There are over 1200 species of bamboo and 650 species of rattan, many of which are used for subsistence or for income generation — overharvesting and lack of management threatens the survival of some of these species. Some species of bamboo are themselves under threat due to over harvesting (eg Qiongzhuea tumidinoda in China), whilst others are known only from single locations and could be threatened if the habitat comes under pressure.
Bamboo offers an important habitat to numerous animals, birds, insects and plants which benefit from its presence through the provision of food, shade and shelter, nutrient recycling, and water (aquifer) storage. Bamboos are habitats to many endangered animal species, including the Giant Panda (China), Mountain gorilla (Uganda/Rwanda), lesser and greater bamboo lemurs (Madagascar), and bamboo bats (China). Thirty four species of birds are known to rely on bamboo in the Amazon. Over 1000 species of fungi have been recorded growing on bamboos, many of which are not found on any other species. As there are so many species of bamboos, details about their specific attributes and the services to biodiversity they provide is difficult generalize, as is their description and role within ecosystems. For example, some monopodial bamboo species are the dominant species in their ecosystem, and in parts of Southern China, India and South America these bamboo forests can cover thousands of hectares and host species which are indigenous only to them. Other bamboos grow as only one of many species supported by an ecosystem and have very different relationships with their surrounding environment.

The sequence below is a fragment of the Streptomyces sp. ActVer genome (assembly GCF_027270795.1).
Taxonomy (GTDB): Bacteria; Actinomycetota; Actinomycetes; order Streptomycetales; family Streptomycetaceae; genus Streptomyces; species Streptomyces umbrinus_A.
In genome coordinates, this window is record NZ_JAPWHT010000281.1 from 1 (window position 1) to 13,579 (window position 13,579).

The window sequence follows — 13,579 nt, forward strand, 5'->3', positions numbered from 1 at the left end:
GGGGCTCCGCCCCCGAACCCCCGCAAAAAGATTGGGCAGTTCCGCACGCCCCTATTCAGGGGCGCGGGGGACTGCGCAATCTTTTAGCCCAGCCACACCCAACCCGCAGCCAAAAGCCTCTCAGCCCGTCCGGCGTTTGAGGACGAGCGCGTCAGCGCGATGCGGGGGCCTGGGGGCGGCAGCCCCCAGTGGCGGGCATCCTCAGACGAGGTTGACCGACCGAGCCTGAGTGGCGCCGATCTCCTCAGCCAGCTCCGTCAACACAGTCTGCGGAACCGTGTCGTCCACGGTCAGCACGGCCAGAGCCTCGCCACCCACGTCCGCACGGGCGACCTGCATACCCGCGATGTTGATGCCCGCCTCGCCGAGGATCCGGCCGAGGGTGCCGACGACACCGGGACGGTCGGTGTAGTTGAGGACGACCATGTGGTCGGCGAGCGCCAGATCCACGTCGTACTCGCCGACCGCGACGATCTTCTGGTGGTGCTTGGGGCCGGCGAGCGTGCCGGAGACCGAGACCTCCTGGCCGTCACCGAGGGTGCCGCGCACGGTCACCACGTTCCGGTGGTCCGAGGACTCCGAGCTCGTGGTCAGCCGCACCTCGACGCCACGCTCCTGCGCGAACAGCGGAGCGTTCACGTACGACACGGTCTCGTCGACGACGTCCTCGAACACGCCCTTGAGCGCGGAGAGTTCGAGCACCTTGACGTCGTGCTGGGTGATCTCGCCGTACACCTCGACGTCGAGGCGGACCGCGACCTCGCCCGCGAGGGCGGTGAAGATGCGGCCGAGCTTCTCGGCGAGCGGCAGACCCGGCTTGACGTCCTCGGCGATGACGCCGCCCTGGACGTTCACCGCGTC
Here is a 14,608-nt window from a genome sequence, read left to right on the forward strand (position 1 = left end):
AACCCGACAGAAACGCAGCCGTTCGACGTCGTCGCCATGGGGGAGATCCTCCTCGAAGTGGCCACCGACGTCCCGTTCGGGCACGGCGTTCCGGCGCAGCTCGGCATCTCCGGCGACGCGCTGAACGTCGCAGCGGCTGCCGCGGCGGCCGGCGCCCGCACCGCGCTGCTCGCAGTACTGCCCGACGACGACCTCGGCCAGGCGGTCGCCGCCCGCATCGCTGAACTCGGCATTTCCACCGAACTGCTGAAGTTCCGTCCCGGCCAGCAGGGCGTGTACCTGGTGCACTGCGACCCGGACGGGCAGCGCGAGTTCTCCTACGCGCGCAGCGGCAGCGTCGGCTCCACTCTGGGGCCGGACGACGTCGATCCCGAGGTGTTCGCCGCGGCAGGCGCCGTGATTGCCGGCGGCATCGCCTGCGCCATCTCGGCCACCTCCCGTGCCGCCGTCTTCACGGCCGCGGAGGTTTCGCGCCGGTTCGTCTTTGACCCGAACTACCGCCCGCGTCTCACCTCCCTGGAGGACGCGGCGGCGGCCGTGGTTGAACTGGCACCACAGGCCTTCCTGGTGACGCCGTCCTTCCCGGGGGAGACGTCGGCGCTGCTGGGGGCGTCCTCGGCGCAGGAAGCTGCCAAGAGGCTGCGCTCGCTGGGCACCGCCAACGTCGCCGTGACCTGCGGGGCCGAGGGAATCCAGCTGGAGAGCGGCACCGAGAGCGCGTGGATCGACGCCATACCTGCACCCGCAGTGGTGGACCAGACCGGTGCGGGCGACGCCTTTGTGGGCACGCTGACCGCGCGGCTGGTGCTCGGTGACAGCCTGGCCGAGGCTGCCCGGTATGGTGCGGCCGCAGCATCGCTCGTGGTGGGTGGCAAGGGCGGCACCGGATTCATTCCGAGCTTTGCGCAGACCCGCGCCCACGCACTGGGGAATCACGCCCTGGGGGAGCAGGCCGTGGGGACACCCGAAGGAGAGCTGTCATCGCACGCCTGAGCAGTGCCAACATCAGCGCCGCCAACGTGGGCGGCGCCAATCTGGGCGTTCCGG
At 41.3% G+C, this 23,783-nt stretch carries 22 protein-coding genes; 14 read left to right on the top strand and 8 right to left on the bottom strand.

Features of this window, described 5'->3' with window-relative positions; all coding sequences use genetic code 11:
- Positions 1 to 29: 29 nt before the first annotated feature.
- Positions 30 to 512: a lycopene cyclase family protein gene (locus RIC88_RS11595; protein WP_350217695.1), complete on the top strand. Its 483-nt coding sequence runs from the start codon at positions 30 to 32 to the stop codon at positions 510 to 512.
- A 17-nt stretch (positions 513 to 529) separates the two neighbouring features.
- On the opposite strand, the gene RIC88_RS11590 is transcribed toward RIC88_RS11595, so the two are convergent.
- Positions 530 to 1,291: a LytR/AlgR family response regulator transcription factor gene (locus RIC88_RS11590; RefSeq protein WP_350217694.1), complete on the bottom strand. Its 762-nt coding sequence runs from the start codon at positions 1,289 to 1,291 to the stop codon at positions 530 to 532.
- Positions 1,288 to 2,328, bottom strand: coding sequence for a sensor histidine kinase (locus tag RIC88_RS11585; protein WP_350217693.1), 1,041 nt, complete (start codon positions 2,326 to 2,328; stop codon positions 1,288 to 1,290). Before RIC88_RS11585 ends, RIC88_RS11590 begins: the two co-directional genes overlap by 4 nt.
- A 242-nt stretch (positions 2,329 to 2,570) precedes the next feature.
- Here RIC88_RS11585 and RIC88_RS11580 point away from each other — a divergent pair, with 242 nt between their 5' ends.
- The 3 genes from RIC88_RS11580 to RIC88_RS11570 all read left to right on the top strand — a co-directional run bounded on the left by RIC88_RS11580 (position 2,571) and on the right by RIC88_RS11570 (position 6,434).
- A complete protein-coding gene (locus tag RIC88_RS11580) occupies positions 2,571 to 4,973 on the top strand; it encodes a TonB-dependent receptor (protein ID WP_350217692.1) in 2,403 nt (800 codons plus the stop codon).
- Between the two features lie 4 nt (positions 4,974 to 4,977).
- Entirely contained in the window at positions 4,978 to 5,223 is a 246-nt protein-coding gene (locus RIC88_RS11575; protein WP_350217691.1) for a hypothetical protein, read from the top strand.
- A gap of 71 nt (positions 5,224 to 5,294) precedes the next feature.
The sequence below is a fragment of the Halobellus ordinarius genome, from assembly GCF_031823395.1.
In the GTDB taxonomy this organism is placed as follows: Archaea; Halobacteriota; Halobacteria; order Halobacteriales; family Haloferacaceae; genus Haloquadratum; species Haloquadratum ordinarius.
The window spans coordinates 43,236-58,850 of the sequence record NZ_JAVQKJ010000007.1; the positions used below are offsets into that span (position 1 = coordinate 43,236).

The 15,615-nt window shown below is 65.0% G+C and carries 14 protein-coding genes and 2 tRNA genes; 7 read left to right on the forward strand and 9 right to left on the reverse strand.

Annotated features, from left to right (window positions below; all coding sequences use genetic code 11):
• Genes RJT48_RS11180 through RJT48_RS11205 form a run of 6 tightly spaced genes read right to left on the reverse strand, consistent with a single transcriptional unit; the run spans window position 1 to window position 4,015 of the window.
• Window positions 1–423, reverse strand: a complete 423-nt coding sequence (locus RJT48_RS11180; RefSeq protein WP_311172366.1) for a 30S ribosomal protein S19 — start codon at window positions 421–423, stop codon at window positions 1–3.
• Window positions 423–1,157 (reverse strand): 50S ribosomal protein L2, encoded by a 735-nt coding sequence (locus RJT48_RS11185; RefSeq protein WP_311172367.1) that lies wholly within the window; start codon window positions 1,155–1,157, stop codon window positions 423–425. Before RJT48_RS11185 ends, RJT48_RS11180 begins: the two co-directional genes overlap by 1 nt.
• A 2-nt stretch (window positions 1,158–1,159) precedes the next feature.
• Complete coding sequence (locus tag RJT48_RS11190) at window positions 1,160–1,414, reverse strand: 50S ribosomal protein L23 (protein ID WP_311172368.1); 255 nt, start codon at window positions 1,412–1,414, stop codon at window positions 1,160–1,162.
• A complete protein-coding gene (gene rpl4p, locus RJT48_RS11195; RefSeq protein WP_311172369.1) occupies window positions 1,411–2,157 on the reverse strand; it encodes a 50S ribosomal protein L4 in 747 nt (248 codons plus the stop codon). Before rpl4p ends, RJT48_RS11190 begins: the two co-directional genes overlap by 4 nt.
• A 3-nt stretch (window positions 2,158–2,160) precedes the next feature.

INBAR’s work on biodiversity includes: